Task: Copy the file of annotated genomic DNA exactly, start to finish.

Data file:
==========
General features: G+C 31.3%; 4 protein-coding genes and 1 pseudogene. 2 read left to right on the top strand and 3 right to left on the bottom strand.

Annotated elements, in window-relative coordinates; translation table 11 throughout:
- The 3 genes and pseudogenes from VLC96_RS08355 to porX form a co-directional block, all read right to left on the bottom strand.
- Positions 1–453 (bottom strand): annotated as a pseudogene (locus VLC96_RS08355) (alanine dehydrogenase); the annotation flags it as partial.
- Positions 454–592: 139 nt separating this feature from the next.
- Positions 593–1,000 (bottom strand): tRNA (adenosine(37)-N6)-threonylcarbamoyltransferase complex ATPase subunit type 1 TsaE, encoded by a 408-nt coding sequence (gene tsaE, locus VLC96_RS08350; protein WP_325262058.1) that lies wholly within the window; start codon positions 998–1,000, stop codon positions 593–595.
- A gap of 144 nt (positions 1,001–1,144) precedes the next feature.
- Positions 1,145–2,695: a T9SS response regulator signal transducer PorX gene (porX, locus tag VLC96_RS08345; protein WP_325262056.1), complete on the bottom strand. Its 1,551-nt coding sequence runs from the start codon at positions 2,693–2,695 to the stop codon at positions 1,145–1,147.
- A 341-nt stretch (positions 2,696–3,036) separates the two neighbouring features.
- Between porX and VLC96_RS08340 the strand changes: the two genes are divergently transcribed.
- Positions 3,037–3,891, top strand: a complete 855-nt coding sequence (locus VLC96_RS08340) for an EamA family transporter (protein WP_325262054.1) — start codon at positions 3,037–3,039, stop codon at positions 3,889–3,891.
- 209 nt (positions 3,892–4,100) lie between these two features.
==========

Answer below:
General features: G+C 31.3%; 4 protein-coding genes and 1 pseudogene. 2 read left to right on the top strand and 3 right to left on the bottom strand.

Annotated elements, in window-relative coordinates; translation table 11 throughout:
- The 3 genes and pseudogenes from VLC96_RS08355 to porX form a co-directional block, all read right to left on the bottom strand.
- Positions 1–453 (bottom strand): annotated as a pseudogene (locus VLC96_RS08355) (alanine dehydrogenase); the annotation flags it as partial.
- Positions 454–592: 139 nt separating this feature from the next.
- Positions 593–1,000 (bottom strand): tRNA (adenosine(37)-N6)-threonylcarbamoyltransferase complex ATPase subunit type 1 TsaE, encoded by a 408-nt coding sequence (gene tsaE, locus VLC96_RS08350; protein WP_325262058.1) that lies wholly within the window; start codon positions 998–1,000, stop codon positions 593–595.
- A gap of 144 nt (positions 1,001–1,144) precedes the next feature.
- Positions 1,145–2,695: a T9SS response regulator signal transducer PorX gene (porX, locus tag VLC96_RS08345; protein WP_325262056.1), complete on the bottom strand. Its 1,551-nt coding sequence runs from the start codon at positions 2,693–2,695 to the stop codon at positions 1,145–1,147.
- A 341-nt stretch (positions 2,696–3,036) separates the two neighbouring features.
- Between porX and VLC96_RS08340 the strand changes: the two genes are divergently transcribed.
- Positions 3,037–3,891, top strand: a complete 855-nt coding sequence (locus VLC96_RS08340) for an EamA family transporter (protein WP_325262054.1) — start codon at positions 3,037–3,039, stop codon at positions 3,889–3,891.
- 209 nt (positions 3,892–4,100) lie between these two features.